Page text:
Awards

  • Recommended by TR

Summary

Our Score

9/10

Review Price £25.99

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Over a decade ago Super Mario 64 defined the template for 3D platform games, and set a standard that surprisingly few of the games that followed would even get near to. Sadly for Nintendo, that included its own Gamecube sequel. It seems harsh to label a game as generally enjoyable as Super Mario Sunshine a disappointment, but it's hard to deny that it failed to match its predecessor for invention, and where it did innovate - the F.L.U.D.D. water-cannon - it added complications that changed the feel of the game for the worse.

Now, however, Nintendo has knuckled down to create a truly worthy follow-up to Super Mario 64. Curiously it seems to have found its impetus not in Super Mario Sunshine's wider worlds or coherent settings, but in its weird, shorter puzzle levels. These broke out from the main game in a riot of brightly coloured blocks, traps and mechanisms, where the player's expectations and the rules of gravity could be tweaked and pulled like Mario's features in the legendary SM64 start screen. These sections had a straighter, more arcade feel, as if Nintendo had decided to bring the more open 3D worlds of SM64 into collision with the more linear levels of the old 2D Mario games. They were hard - occasionally draconian- but they also had an energy that other parts of SMS were clearly missing.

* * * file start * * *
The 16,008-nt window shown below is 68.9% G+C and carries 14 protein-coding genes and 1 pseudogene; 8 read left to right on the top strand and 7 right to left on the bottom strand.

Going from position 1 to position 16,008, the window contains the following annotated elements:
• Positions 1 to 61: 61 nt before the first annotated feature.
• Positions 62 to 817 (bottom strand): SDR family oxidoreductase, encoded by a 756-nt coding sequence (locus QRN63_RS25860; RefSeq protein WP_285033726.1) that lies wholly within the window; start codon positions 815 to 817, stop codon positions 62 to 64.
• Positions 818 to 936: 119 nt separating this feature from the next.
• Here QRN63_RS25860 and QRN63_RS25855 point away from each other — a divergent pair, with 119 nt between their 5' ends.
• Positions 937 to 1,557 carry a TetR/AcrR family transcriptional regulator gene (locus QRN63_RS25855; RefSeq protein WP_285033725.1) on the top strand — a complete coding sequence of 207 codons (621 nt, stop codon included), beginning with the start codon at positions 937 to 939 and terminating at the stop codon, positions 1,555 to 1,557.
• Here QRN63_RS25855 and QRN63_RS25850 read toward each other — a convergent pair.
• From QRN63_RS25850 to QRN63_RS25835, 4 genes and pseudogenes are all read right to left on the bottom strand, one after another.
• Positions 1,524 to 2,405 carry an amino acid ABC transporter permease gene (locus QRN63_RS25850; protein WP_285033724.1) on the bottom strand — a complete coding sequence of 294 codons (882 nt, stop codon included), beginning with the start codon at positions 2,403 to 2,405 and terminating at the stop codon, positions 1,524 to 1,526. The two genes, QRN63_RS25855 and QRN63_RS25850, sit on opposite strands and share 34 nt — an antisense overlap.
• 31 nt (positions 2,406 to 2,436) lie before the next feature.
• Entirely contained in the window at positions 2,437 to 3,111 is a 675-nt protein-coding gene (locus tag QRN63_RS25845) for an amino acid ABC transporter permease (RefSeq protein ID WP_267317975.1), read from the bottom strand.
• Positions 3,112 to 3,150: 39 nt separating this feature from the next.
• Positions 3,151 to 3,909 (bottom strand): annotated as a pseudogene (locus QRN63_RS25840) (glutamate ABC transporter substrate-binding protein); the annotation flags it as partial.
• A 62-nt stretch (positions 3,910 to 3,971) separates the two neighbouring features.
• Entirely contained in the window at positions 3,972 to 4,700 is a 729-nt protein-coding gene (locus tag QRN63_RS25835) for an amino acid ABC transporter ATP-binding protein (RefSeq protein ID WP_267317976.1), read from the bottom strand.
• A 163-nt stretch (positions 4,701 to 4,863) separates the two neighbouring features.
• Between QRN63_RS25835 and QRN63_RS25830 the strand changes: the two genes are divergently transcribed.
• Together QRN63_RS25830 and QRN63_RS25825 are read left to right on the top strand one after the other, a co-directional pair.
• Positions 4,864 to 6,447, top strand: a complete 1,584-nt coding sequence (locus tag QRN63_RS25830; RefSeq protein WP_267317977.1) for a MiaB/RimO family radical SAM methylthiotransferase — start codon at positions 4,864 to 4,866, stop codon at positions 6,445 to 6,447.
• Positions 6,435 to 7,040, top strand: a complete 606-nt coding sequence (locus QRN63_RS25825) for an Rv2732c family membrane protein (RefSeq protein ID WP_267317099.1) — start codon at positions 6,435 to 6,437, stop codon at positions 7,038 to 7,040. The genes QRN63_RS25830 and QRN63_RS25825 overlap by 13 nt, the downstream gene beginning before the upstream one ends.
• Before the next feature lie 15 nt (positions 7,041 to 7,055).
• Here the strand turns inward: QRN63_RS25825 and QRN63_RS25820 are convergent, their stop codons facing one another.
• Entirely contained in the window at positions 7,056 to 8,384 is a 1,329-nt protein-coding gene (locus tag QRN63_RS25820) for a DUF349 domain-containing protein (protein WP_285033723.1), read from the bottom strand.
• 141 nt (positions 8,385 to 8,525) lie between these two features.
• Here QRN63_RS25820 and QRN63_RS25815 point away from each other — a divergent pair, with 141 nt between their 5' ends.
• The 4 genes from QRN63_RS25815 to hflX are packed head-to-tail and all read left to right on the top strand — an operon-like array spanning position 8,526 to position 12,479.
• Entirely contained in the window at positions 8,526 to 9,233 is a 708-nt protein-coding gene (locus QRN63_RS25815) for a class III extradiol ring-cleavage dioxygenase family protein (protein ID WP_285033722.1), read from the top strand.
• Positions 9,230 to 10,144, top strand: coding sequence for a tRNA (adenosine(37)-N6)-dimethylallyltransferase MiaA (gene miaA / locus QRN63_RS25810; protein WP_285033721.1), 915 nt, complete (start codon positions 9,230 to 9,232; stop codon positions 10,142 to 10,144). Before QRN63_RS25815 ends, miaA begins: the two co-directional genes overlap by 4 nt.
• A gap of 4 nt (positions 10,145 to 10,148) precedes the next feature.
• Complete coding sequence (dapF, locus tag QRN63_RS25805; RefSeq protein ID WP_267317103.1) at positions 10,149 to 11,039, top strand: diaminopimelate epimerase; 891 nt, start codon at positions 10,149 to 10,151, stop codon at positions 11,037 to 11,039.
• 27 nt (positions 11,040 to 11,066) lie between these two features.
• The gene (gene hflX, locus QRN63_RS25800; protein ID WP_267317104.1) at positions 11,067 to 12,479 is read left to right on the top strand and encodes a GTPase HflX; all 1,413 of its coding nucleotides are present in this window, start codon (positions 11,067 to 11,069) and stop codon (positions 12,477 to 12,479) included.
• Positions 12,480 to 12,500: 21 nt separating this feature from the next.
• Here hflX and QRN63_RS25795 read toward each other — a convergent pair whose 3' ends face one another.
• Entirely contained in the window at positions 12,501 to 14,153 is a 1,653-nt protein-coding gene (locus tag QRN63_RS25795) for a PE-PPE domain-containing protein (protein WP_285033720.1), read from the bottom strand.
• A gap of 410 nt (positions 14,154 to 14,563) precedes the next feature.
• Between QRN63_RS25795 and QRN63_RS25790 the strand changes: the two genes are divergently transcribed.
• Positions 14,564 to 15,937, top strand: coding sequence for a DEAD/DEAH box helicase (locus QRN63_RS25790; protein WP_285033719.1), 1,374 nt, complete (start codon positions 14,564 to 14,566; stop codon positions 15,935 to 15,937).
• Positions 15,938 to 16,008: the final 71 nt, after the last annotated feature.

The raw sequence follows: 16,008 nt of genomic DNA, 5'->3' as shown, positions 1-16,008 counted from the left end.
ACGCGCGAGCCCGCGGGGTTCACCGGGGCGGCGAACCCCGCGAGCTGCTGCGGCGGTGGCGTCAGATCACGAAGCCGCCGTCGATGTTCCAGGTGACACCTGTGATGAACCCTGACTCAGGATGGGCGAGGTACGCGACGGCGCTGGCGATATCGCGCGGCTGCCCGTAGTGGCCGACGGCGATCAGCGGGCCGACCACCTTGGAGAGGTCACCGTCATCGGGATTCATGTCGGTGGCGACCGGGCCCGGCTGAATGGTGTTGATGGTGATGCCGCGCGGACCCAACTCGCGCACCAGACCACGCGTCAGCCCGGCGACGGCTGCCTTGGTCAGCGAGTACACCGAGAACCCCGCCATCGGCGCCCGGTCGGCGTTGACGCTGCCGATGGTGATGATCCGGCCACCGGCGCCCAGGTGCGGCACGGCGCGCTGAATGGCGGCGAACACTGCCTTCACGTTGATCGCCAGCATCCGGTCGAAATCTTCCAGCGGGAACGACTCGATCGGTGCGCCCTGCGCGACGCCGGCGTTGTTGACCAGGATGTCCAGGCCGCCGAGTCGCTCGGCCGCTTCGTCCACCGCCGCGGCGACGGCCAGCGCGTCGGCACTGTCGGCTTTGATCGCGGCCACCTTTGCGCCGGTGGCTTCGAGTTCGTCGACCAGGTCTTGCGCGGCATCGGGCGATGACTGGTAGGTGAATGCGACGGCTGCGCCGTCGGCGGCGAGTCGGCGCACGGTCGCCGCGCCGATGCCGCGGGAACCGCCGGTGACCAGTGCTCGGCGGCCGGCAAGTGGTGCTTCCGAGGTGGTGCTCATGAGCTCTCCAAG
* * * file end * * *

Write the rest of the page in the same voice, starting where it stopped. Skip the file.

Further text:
With SMG, Nintendo has taken this energy and run with it. Mario no longer races and leaps around flat worlds of flat floating platforms. It's goodbye to the sunshine towns, haunted hotels, industrial facilities and golden beaches of SMS, and hello to the strange realms of outer space - or at least what passes for space in the universe of the Mushroom Kingdom. We're no longer interested in worlds but in galaxies: clusters of planetoids, linked by trails or odd stellar pathways, some of them small enough to run around within a couple of seconds, and many navigable on both the ‘top' and ‘bottom' of the surface. The basic objective remains collecting stars, usually through the completion of particular oddball tasks or boss-battling missions, but that's all that's really familiar here. Up is no longer always up as you see it on your screen, and your brain will be battling to make sense of new angles and directions. At first, playing Super Mario Galaxy can be a confusing, somewhat disorienting experience.

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